Gary Segura recently provided a discussion of how exit polls often misrepresent Latino voters (Badly!), pointing out that exit polls often rely on small samples of Latino likely voters, rarely utilize fully bilingual interviews, and utilize samples that are not reflective of the Hispanic/Latino population in the location being polled. This is the first of a series of posts focused on whether the same problems plagued pre-election polls across states where Latino voters were critical to the election outcome. We start this discussion with a blog from Casey Klofstad, who has written several blogs for Latino Decisions focused on the state of Florida.
Identified as a “Latino Influence” state due to having a large and growing Latino electorate with an otherwise competitive electorate, Florida’s prized electoral voters hinged largely on how Latinos would vote in 2012. In the weeks immediately before the 2012 election, there was a great deal of speculation about whether the Latino vote would break for Obama. This speculation was fueled by polls suggesting that Obama’s share of the Latino vote was declining in Florida, and even in some cases, that Romney would get a greater number of Latino voters than Obama on Election Day.
For example, as I discussed in my last post for Latino Decisions, an Interactive Voice Response survey, or “robo-poll,” conducted on October 10-11 by Florida International University showed that 50.7% of Latinos in Florida who identified themselves as likely voters would vote for President Obama, with 44.2% supporting Governor Romney. With a margin of error of 3.65%, that put the race at dead even in Florida. These figures were not accurate for two reasons (hat-tip to Marc Caputo of the Miami Herald). One is that the FIU poll did not include cell phones. There is a growing consensus that omitting cell phones biases polling results in favor of the Republican Party. Conesquently, the Latino Decisions/ImpreMedia 2012 Election Eve Poll utilized both landline and cell phone-only households in our sample to account for this potential source of bias.
Another issue is that the figures were not corrected (i.e., “weighted”) to accurately account for the political attitudes of Cuban Americans, who are more Republican-leaning than other Latinos. This is akin to the fatal flaw of many exit polls identified by Gary Segura of polls not being reflective of the true Hispanic/Latino population in an area. Not only has the Latino population in the state of Florida grown substantially over time, but it has become more diverse, with Latinos of Puerto Rican and Dominican descent becoming a greater segment of the Latino electorate. Not accounting for this basic demographic shift can pose major problems for polls intended to predict election outcomes.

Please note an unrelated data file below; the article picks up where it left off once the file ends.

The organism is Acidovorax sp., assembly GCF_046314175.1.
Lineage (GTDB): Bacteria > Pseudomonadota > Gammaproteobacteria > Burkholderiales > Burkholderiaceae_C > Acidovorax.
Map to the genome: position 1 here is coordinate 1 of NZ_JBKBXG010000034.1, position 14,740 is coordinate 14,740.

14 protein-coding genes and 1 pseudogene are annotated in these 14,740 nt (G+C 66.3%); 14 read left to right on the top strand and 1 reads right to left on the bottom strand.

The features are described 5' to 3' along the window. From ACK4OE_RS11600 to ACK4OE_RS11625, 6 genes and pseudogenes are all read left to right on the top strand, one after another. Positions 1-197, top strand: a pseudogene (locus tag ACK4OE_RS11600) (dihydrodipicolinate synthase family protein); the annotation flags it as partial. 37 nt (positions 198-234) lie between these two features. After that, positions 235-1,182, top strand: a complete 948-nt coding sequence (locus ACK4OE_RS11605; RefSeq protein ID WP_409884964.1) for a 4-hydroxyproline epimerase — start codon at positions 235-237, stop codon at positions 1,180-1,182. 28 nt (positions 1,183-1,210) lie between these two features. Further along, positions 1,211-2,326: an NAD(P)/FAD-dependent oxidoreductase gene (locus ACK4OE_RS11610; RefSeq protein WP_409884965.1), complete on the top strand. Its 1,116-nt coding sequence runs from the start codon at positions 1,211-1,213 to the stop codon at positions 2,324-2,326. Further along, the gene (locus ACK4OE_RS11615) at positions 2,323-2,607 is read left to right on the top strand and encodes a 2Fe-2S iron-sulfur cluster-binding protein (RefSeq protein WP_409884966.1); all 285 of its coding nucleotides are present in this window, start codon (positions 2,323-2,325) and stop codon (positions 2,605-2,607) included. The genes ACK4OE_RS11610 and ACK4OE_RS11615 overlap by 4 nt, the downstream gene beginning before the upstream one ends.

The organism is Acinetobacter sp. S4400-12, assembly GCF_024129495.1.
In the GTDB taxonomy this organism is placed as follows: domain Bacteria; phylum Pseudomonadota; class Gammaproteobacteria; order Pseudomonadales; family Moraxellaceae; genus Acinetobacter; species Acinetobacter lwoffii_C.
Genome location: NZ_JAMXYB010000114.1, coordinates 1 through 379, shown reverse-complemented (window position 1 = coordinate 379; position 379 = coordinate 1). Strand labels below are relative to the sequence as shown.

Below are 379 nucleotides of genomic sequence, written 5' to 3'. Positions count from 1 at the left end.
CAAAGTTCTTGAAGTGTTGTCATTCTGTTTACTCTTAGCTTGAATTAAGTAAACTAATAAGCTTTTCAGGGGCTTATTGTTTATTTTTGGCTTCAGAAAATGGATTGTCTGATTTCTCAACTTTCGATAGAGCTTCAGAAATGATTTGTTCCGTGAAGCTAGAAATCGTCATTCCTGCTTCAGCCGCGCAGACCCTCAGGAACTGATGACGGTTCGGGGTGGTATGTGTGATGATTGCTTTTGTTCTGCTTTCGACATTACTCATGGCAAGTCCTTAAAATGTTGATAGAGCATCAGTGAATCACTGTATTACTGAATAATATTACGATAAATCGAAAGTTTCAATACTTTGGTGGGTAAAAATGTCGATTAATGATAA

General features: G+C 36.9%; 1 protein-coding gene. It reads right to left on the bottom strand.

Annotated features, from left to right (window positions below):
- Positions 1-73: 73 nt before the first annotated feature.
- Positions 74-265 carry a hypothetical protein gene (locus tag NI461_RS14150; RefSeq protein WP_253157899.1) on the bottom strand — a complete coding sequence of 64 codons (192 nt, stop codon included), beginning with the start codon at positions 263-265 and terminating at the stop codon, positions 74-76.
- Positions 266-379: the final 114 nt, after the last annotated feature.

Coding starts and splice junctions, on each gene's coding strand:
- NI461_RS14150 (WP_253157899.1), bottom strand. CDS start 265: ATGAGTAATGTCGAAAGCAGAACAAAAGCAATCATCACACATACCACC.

Another telephone poll conducted the week of October 8 by Mason-Dixon, showed Romney with 46% of the Latino vote compared to 44% for Obama. The poll included cell phones in the sample, which was an improvement upon the FIU poll. However, the poll was of 800 registered voters in Florida, 13% of whom were Latinos (N = 104). This sample size leads to a 10% margin of error for Latino respondents (see Figure below), making the 46-44 margin between Romney and Obama absolutely meaningless, not “ominous” as described in this article. This is another basic yet highly problematic source of bias that is often associated with exit polls as identified by Gary Segura’s post. In contrast to the Mason-Dixon poll, the Florida 2012 Election Eve Poll had over 800 interviews of Latino voters with a margin of error of +/- 3.5%.
The outcome of the 2012 election was drastically different from what these two flawed polls predicted. Exit polls in Florida show that Obama took 60% of the Latino vote in Florida, up from 57% in 2008. These results are commensurate with data collected by Latino decisions (see figure below), which showed Obama with an increasingly comfortable margin over Romney throughout the summer and fall. For example, the Election Eve Poll showed President Obama capturing a robust 58% of the Latino vote.
In the wake of these results, the media narrative has changed, citing the Latino vote as the reason Obama won Florida’s 29 electoral votes (though please read this to gain some perspective on whether the Cuban American vote has actually tilted towards the Democrats).
Casey A. Klofstad is an associate professor of political science at the University of Miami, Coral Gables, FL. He has a forthcoming article co-authored with Benjamin G. Bishin in Political Research Quarterly entitled, “The Political Incorporation of Cuban Americans: Why Won’t Little Havana Turn Blue?”. His book, Civic Talk: Peers Politics and the Future of Democracy, is now available in paperback. You can follow him on Twitter at @klofstad, and on Facebook at www.facebook.com/klofstad
The commentary of this article reflects the views of the author and do not necessarily reflect the views of Latino Decisions. Latino Decisions and Pacific Market Research, LLC make no representations about the accuracy of the content of the article.